If you didn’t already know, Oktoberfest is FREE! It’s the largest public festival in the world. You can just waltz on in, as many days as you like. I don’t recommend too many though ;).
As far as the Stoke Camp goes, it’s 60 Euro a night for everything! And remember you can get the beer and sangria for free using my promtional phrase ‘ADVENTURESNSUNSETS’ 🙂 You’re welcome.
There are about 30 of these standing under the entrance, and that’s about it.
There are about 30 police standing at the entrance of Oktoberfest, although I’m not entirely sure what they are all doing. They just look around and maintain the order, I suppose. Don’t try and bring your own beers in or anything, because they may check your bag. But unless you’re being a total drunk idiot (which I suppose is quite possible) you will be fine. Oh, and they also check your bags when you enter the beer tents. So like, don’t bring a bomb in or anything. They’re probably just checking you don’t bring in your own alcohol or anything ridiculous.
This is Fredrick and his little brother Ricky. (I’m talking about the stuffed animals obviously. We won them in a shooting game!)
Oktoberfest Guide: Weather
PREPARE FOR THE WORST. An Oktoberfest Guide would not be complete without mentioning a little thing called weather. This is “Oktoberfest’ and it basically signifies the end of European summer. I was coming off and entire summer in Croatia and did not have enough warm clothes for the amount it rained while I was at Oktoberfest. I have never witnessed such continuous rain. It did put a ‘damper’ (literally and figuratively, lol) on things at the campsite, but it honestly brought us all together- all of us wet, cold, little Stokies hiding out in our tents.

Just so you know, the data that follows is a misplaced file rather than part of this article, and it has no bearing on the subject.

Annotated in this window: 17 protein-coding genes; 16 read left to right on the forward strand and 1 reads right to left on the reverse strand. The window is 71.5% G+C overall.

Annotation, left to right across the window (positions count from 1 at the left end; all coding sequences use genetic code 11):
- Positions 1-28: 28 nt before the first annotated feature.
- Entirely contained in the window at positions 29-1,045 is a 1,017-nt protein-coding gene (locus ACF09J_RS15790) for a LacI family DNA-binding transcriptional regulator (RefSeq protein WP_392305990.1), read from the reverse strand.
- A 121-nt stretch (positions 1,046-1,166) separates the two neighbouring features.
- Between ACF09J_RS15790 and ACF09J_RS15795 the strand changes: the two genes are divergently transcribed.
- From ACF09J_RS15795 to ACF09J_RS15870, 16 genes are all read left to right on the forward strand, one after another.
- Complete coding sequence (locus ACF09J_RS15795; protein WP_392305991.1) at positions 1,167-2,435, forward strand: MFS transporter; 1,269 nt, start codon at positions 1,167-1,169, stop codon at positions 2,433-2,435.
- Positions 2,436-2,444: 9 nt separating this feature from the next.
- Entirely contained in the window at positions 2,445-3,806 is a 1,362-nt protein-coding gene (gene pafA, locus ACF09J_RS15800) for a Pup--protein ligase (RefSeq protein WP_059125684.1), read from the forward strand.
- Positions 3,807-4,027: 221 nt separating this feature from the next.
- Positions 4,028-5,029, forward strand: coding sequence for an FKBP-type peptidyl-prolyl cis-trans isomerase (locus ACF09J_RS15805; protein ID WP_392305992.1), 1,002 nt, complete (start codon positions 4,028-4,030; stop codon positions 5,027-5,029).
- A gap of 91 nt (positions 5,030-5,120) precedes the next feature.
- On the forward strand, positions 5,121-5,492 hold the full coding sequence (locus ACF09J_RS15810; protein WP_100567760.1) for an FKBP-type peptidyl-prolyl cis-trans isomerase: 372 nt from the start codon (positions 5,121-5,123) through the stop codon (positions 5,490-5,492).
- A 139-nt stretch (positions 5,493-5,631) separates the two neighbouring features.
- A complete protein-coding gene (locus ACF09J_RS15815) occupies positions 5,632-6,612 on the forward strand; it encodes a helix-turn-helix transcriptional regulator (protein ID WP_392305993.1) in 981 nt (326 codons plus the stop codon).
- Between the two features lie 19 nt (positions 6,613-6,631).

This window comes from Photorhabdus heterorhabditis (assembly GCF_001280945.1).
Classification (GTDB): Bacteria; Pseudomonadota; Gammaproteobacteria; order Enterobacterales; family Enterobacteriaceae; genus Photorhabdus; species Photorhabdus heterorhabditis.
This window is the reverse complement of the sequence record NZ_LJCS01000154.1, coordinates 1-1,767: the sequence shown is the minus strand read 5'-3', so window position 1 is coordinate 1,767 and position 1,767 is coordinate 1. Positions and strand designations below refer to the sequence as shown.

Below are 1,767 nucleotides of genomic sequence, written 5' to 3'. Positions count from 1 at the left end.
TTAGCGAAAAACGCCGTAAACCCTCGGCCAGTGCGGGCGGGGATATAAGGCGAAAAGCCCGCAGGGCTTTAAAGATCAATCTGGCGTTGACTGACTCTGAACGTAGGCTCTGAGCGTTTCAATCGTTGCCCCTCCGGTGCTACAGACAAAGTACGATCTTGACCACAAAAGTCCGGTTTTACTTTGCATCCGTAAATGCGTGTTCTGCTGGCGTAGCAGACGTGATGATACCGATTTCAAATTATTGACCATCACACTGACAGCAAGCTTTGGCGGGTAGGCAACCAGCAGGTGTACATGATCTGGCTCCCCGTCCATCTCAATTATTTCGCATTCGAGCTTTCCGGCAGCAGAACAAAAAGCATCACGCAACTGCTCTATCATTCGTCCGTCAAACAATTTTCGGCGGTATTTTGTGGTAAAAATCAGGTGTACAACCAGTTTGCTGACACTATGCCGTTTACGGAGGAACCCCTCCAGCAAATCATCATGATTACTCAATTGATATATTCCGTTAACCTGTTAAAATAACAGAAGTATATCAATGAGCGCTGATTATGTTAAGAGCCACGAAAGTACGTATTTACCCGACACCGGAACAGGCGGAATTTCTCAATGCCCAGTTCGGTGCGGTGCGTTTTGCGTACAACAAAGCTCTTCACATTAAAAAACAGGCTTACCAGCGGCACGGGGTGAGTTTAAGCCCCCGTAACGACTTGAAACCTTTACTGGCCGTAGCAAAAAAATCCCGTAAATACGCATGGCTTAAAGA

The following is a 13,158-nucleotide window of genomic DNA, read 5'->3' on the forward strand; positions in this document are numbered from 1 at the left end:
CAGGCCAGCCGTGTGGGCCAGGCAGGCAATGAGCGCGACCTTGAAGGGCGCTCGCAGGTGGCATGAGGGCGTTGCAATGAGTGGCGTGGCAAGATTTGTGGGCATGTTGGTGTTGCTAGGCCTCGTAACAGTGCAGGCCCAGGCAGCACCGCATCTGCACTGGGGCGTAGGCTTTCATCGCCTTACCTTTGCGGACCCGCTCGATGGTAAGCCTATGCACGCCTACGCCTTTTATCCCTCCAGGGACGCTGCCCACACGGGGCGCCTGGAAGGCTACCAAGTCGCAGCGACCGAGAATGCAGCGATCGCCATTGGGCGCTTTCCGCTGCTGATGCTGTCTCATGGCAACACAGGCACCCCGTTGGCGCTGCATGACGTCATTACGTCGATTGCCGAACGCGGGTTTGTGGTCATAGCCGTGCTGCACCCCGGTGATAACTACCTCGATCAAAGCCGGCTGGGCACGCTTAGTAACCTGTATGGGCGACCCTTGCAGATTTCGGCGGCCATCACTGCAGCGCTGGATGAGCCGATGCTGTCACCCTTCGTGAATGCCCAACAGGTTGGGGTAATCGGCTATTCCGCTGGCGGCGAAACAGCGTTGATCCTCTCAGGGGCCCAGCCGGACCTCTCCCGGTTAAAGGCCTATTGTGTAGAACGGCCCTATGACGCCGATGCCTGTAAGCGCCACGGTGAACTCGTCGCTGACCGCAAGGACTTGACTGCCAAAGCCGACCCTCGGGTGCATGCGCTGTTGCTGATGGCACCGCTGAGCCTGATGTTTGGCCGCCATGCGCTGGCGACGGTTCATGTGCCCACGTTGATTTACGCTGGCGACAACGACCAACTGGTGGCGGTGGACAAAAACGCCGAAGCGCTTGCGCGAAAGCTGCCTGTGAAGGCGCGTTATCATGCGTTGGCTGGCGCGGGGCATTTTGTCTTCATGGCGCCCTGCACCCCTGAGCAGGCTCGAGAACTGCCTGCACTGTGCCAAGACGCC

It didn’t stop us at all though – we just got out our umbrellas, purchased ponchos, and went straight to the beer tents. No biggie. It did stop on my fourth day in Munich, but I was leaving. Bummer. I don’t think the weather is always this bad, but it just goes to show that it can definitely be bad! Just bring warm clothes.
Oktoberfest Guide: Bathrooms
I was quite worried about the bathroom situation at Oktoberfest – with thousands of people in one place drinking copious amounts of beer and all. It’s hard not to break the seal when you have had 2 liters of beer… However, the toilet situation was surprisingly effective. There were lots of toilets in each tent and in the festival grounds, and the lines moved quickly due to the hardworking people in the restrooms. I was there opening weekend, and the toilet lines was a bit slower on Saturday and Sunday due to the absurd amount of people. It wasn’t optimal to take 20 minutes to use the toilet, but it was the reality. Go on weekdays or any other weekend and it will be much better.